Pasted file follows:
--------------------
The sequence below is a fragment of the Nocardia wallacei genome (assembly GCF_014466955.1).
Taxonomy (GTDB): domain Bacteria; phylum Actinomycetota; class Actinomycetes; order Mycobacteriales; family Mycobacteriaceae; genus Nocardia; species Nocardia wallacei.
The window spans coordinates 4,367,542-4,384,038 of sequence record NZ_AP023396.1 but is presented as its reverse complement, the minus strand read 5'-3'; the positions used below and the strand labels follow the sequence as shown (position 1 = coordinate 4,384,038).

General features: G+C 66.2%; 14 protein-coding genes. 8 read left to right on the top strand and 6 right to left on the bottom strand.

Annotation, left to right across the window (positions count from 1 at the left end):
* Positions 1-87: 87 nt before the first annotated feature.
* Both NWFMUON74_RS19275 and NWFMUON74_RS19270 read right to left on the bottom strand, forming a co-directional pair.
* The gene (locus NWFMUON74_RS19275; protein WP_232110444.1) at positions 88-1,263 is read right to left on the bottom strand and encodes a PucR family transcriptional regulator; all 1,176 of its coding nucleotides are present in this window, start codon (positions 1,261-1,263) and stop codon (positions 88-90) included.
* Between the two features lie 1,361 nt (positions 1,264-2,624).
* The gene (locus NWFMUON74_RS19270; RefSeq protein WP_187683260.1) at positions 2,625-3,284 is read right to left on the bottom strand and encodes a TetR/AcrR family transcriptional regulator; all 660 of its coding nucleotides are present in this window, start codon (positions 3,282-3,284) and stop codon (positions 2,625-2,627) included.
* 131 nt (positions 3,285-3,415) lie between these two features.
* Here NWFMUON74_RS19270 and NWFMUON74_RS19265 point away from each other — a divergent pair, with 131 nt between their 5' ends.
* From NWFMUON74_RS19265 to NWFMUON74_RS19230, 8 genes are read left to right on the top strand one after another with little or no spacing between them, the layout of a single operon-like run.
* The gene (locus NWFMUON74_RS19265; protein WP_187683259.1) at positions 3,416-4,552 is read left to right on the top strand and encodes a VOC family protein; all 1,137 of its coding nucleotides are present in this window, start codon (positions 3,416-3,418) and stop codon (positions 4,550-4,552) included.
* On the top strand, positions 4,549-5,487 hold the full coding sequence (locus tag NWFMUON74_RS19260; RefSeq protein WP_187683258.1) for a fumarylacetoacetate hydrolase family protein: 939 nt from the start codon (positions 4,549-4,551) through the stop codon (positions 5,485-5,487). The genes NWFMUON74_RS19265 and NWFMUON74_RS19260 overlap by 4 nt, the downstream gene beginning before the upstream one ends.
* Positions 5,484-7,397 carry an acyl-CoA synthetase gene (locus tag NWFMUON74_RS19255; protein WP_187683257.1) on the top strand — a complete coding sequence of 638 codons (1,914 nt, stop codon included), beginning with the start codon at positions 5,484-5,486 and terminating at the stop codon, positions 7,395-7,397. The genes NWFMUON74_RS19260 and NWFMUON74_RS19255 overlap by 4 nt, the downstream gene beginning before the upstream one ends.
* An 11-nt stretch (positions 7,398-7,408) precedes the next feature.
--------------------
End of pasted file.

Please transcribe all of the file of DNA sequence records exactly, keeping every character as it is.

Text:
The sequence below is a fragment of the Nocardia wallacei genome (assembly GCF_014466955.1).
Taxonomy (GTDB): domain Bacteria; phylum Actinomycetota; class Actinomycetes; order Mycobacteriales; family Mycobacteriaceae; genus Nocardia; species Nocardia wallacei.
The window spans coordinates 4,367,542-4,384,038 of sequence record NZ_AP023396.1 but is presented as its reverse complement, the minus strand read 5'-3'; the positions used below and the strand labels follow the sequence as shown (position 1 = coordinate 4,384,038).

General features: G+C 66.2%; 14 protein-coding genes. 8 read left to right on the top strand and 6 right to left on the bottom strand.

Annotation, left to right across the window (positions count from 1 at the left end):
* Positions 1-87: 87 nt before the first annotated feature.
* Both NWFMUON74_RS19275 and NWFMUON74_RS19270 read right to left on the bottom strand, forming a co-directional pair.
* The gene (locus NWFMUON74_RS19275; protein WP_232110444.1) at positions 88-1,263 is read right to left on the bottom strand and encodes a PucR family transcriptional regulator; all 1,176 of its coding nucleotides are present in this window, start codon (positions 1,261-1,263) and stop codon (positions 88-90) included.
* Between the two features lie 1,361 nt (positions 1,264-2,624).
* The gene (locus NWFMUON74_RS19270; RefSeq protein WP_187683260.1) at positions 2,625-3,284 is read right to left on the bottom strand and encodes a TetR/AcrR family transcriptional regulator; all 660 of its coding nucleotides are present in this window, start codon (positions 3,282-3,284) and stop codon (positions 2,625-2,627) included.
* 131 nt (positions 3,285-3,415) lie between these two features.
* Here NWFMUON74_RS19270 and NWFMUON74_RS19265 point away from each other — a divergent pair, with 131 nt between their 5' ends.
* From NWFMUON74_RS19265 to NWFMUON74_RS19230, 8 genes are read left to right on the top strand one after another with little or no spacing between them, the layout of a single operon-like run.
* The gene (locus NWFMUON74_RS19265; protein WP_187683259.1) at positions 3,416-4,552 is read left to right on the top strand and encodes a VOC family protein; all 1,137 of its coding nucleotides are present in this window, start codon (positions 3,416-3,418) and stop codon (positions 4,550-4,552) included.
* On the top strand, positions 4,549-5,487 hold the full coding sequence (locus tag NWFMUON74_RS19260; RefSeq protein WP_187683258.1) for a fumarylacetoacetate hydrolase family protein: 939 nt from the start codon (positions 4,549-4,551) through the stop codon (positions 5,485-5,487). The genes NWFMUON74_RS19265 and NWFMUON74_RS19260 overlap by 4 nt, the downstream gene beginning before the upstream one ends.
* Positions 5,484-7,397 carry an acyl-CoA synthetase gene (locus tag NWFMUON74_RS19255; protein WP_187683257.1) on the top strand — a complete coding sequence of 638 codons (1,914 nt, stop codon included), beginning with the start codon at positions 5,484-5,486 and terminating at the stop codon, positions 7,395-7,397. The genes NWFMUON74_RS19260 and NWFMUON74_RS19255 overlap by 4 nt, the downstream gene beginning before the upstream one ends.
* An 11-nt stretch (positions 7,398-7,408) precedes the next feature.